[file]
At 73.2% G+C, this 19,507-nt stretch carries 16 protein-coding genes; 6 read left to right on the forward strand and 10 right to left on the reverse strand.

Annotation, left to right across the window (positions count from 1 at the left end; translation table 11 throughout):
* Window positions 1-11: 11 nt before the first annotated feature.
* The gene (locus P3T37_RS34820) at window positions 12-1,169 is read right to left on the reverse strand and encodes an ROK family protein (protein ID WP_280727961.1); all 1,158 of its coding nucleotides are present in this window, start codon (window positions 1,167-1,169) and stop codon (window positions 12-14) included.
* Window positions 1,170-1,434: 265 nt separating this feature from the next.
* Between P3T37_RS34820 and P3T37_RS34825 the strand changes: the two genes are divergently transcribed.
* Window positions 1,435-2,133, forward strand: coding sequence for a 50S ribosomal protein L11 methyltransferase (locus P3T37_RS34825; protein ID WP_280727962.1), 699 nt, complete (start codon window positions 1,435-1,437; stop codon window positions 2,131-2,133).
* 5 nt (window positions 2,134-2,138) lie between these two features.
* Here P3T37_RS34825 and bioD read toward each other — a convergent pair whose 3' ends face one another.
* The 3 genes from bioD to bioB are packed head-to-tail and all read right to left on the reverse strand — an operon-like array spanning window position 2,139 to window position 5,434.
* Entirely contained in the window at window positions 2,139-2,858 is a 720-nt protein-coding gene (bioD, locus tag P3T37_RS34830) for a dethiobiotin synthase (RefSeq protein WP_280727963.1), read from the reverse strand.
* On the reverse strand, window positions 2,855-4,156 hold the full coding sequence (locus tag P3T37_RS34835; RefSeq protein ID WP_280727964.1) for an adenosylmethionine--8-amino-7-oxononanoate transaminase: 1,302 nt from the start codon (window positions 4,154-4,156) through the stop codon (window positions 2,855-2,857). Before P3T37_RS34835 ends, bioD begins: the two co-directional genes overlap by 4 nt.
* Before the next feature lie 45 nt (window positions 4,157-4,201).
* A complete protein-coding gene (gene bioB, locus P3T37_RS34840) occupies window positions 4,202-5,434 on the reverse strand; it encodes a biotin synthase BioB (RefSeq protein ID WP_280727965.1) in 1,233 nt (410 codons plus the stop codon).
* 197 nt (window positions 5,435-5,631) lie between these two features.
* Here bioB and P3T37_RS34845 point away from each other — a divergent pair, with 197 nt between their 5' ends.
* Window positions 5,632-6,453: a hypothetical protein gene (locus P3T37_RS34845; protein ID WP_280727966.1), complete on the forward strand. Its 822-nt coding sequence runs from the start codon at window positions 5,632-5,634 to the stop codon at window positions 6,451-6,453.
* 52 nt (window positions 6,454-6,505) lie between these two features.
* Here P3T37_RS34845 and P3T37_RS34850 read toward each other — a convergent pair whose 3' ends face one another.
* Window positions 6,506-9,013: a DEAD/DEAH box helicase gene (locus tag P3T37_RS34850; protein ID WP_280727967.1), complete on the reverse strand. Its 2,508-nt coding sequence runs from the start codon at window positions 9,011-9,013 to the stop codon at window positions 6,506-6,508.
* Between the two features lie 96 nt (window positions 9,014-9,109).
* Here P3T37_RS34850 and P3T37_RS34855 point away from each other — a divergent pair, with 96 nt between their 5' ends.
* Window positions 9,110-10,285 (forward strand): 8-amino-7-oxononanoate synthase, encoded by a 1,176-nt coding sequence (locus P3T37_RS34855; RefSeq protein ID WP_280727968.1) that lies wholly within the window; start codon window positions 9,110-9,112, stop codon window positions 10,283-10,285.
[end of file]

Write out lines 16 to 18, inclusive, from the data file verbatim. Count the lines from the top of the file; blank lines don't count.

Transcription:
* Here bioB and P3T37_RS34845 point away from each other — a divergent pair, with 197 nt between their 5' ends.
* Window positions 5,632-6,453: a hypothetical protein gene (locus P3T37_RS34845; protein ID WP_280727966.1), complete on the forward strand. Its 822-nt coding sequence runs from the start codon at window positions 5,632-5,634 to the stop codon at window positions 6,451-6,453.
* 52 nt (window positions 6,454-6,505) lie between these two features.